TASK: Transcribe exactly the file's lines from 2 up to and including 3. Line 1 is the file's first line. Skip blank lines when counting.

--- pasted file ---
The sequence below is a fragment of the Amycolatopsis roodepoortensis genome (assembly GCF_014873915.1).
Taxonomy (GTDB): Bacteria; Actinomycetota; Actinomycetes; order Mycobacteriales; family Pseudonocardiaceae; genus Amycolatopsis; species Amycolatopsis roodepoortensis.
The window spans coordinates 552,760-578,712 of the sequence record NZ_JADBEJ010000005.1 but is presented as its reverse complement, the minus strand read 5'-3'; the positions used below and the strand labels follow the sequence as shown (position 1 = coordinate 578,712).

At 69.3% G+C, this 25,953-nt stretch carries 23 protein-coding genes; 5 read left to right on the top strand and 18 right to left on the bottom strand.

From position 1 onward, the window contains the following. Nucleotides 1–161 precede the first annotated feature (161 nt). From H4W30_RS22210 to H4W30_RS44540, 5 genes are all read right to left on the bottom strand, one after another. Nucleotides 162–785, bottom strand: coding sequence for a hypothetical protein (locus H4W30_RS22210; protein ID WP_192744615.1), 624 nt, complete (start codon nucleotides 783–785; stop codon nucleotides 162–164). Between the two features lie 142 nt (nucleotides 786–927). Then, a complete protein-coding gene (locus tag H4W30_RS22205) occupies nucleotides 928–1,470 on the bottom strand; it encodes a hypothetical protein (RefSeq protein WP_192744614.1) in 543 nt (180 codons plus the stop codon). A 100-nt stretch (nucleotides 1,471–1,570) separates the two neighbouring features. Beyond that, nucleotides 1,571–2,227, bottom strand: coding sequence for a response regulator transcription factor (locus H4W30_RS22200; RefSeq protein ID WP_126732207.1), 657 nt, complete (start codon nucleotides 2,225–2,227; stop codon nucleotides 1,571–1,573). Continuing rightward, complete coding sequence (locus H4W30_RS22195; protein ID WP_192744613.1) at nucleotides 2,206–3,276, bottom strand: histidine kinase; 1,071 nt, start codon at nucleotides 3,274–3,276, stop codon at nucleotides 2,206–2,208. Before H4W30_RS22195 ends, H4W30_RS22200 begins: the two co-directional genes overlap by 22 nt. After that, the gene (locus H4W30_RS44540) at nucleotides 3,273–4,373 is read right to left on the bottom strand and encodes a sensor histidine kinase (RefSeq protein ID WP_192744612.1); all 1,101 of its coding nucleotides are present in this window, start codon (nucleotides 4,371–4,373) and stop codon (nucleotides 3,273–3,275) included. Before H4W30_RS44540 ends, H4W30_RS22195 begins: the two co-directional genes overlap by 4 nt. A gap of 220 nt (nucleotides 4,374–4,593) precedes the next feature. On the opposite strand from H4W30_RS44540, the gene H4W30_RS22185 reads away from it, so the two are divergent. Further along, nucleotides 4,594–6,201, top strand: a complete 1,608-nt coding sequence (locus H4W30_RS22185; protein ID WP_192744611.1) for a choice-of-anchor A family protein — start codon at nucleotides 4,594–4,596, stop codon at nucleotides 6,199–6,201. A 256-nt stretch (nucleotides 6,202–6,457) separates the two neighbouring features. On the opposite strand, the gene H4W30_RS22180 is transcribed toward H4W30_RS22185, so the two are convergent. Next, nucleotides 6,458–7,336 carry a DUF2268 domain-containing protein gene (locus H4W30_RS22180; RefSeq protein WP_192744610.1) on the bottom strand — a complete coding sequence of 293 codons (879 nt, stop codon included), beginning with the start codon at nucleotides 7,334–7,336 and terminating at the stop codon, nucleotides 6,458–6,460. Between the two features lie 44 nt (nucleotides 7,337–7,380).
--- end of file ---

Taxonomy (GTDB): Bacteria; Actinomycetota; Actinomycetes; order Mycobacteriales; family Pseudonocardiaceae; genus Amycolatopsis; species Amycolatopsis roodepoortensis.
The window spans coordinates 552,760-578,712 of the sequence record NZ_JADBEJ010000005.1 but is presented as its reverse complement, the minus strand read 5'-3'; the positions used below and the strand labels follow the sequence as shown (position 1 = coordinate 578,712).